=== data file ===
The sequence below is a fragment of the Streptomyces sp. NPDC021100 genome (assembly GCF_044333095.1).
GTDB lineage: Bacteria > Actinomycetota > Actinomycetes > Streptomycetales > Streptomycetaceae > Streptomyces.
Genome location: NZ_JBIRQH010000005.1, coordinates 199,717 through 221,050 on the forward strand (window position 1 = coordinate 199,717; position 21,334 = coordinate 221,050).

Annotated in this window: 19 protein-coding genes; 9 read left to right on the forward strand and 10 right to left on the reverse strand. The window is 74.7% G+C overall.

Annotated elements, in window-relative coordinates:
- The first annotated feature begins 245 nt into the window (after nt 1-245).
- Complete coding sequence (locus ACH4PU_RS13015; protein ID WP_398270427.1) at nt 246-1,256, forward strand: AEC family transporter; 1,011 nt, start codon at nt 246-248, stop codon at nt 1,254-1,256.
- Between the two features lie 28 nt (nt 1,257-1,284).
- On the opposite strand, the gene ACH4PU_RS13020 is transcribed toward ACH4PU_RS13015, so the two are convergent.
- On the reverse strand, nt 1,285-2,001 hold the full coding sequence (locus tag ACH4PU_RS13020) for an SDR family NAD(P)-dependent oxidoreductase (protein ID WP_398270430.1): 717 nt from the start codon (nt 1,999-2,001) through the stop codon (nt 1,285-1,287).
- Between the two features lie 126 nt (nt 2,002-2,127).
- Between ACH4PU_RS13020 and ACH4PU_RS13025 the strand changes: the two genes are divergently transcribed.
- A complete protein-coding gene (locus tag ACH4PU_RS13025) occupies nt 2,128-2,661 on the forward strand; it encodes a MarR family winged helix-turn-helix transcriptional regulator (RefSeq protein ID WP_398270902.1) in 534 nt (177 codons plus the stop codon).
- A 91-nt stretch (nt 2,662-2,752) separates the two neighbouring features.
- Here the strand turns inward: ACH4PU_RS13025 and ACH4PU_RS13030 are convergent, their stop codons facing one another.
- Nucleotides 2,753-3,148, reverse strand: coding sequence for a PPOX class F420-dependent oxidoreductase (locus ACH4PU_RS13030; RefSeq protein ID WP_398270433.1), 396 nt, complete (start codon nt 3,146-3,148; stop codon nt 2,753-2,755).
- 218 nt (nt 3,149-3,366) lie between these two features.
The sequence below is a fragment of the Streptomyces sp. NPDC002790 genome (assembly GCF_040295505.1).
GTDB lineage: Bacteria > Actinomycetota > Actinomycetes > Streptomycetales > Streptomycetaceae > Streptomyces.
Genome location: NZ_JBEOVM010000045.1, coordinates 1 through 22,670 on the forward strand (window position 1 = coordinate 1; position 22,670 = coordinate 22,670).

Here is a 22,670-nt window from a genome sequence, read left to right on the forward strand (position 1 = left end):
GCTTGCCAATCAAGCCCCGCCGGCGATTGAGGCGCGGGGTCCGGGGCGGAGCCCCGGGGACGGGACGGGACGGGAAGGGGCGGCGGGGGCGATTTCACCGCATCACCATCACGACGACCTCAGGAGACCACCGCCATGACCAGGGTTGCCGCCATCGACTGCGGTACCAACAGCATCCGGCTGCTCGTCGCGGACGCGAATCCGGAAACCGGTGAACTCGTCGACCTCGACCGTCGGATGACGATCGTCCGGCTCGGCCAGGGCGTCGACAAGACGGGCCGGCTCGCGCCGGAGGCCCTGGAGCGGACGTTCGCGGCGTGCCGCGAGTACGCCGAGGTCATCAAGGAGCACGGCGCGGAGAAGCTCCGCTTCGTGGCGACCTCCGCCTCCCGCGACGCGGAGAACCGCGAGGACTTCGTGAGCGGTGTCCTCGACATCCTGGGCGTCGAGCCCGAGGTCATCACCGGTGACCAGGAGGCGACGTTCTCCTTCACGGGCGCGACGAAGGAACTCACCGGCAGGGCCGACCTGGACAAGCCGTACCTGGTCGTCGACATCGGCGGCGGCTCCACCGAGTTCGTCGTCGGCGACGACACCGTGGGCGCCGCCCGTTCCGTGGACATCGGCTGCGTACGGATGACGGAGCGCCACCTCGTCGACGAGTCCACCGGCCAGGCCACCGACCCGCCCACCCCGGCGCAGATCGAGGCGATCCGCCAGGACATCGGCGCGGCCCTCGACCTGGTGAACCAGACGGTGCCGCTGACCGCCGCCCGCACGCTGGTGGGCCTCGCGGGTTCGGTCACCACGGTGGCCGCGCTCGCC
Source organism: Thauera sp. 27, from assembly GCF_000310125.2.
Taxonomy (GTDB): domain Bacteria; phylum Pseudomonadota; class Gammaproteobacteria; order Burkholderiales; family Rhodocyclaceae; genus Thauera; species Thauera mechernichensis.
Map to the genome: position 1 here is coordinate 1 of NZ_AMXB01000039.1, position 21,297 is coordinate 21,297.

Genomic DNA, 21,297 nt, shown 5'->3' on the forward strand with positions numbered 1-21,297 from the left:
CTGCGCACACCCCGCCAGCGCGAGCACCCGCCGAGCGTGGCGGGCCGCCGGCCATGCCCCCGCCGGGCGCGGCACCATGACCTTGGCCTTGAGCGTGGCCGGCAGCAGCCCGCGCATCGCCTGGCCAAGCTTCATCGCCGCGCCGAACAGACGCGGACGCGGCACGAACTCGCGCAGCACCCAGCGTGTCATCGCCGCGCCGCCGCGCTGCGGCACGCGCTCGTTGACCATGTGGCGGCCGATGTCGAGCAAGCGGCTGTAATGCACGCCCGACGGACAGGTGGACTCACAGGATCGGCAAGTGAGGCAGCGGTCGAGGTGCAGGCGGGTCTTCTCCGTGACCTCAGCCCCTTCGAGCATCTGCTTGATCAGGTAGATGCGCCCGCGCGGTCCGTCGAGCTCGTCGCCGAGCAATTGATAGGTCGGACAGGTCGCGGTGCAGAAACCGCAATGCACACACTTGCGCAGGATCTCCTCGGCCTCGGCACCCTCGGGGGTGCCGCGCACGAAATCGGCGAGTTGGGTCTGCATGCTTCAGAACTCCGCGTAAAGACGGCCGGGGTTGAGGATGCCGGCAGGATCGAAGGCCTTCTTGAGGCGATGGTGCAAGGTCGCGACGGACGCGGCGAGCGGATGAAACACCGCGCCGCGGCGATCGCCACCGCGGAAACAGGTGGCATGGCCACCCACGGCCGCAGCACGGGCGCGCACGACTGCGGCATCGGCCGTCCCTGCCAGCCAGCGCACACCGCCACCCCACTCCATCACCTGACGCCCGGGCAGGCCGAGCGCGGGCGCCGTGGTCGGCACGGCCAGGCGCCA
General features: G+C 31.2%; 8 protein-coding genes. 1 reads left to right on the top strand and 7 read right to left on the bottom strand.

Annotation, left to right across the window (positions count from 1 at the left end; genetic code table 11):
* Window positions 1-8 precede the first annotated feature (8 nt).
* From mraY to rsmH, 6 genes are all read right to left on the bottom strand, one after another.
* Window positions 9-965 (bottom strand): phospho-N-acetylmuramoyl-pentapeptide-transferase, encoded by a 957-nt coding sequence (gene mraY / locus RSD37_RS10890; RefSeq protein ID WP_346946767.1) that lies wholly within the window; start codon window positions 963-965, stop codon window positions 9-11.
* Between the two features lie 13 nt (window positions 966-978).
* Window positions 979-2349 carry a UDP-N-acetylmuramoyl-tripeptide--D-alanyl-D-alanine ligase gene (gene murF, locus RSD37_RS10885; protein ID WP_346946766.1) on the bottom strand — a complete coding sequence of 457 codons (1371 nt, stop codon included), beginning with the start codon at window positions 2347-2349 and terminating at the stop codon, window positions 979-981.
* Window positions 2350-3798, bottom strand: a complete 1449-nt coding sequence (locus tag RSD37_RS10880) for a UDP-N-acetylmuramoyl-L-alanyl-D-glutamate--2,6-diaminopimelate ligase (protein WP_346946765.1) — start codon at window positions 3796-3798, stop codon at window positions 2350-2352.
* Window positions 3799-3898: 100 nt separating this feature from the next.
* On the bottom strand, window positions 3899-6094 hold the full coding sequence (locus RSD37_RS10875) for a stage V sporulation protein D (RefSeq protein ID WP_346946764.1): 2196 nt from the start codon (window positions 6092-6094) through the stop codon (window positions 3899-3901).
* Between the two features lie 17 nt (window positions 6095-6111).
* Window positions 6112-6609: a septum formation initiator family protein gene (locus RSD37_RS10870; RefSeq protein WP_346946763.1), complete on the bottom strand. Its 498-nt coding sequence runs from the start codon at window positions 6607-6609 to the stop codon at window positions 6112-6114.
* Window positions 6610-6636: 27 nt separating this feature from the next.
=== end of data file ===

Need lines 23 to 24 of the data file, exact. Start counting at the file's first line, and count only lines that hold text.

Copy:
Source organism: Thauera sp. 27, from assembly GCF_000310125.2.
Taxonomy (GTDB): domain Bacteria; phylum Pseudomonadota; class Gammaproteobacteria; order Burkholderiales; family Rhodocyclaceae; genus Thauera; species Thauera mechernichensis.